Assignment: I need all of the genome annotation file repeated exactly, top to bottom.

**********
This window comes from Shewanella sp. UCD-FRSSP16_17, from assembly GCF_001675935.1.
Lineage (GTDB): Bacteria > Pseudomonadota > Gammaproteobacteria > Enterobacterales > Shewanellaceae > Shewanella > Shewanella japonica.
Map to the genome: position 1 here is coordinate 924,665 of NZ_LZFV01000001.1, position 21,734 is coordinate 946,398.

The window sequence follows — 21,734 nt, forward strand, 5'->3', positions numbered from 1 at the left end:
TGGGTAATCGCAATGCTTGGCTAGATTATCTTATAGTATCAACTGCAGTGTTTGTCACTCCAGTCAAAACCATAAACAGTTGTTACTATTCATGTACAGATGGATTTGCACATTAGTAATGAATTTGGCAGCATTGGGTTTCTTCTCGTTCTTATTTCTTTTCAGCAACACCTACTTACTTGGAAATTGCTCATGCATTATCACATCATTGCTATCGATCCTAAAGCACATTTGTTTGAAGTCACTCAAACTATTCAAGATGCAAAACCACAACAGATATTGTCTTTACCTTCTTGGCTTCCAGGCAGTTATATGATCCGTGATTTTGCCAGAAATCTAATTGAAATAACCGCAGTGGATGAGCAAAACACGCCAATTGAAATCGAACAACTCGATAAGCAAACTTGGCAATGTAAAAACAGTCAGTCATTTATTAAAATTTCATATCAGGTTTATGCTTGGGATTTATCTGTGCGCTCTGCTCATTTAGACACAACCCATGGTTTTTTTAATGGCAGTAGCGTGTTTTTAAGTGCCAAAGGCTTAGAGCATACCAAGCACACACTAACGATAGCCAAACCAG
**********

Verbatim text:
This window comes from Shewanella sp. UCD-FRSSP16_17, from assembly GCF_001675935.1.
Lineage (GTDB): Bacteria > Pseudomonadota > Gammaproteobacteria > Enterobacterales > Shewanellaceae > Shewanella > Shewanella japonica.
Map to the genome: position 1 here is coordinate 924,665 of NZ_LZFV01000001.1, position 21,734 is coordinate 946,398.

The window sequence follows — 21,734 nt, forward strand, 5'->3', positions numbered from 1 at the left end:
TGGGTAATCGCAATGCTTGGCTAGATTATCTTATAGTATCAACTGCAGTGTTTGTCACTCCAGTCAAAACCATAAACAGTTGTTACTATTCATGTACAGATGGATTTGCACATTAGTAATGAATTTGGCAGCATTGGGTTTCTTCTCGTTCTTATTTCTTTTCAGCAACACCTACTTACTTGGAAATTGCTCATGCATTATCACATCATTGCTATCGATCCTAAAGCACATTTGTTTGAAGTCACTCAAACTATTCAAGATGCAAAACCACAACAGATATTGTCTTTACCTTCTTGGCTTCCAGGCAGTTATATGATCCGTGATTTTGCCAGAAATCTAATTGAAATAACCGCAGTGGATGAGCAAAACACGCCAATTGAAATCGAACAACTCGATAAGCAAACTTGGCAATGTAAAAACAGTCAGTCATTTATTAAAATTTCATATCAGGTTTATGCTTGGGATTTATCTGTGCGCTCTGCTCATTTAGACACAACCCATGGTTTTTTTAATGGCAGTAGCGTGTTTTTAAGTGCCAAAGGCTTAGAGCATACCAAGCACACACTAACGATAGCCAAACCAG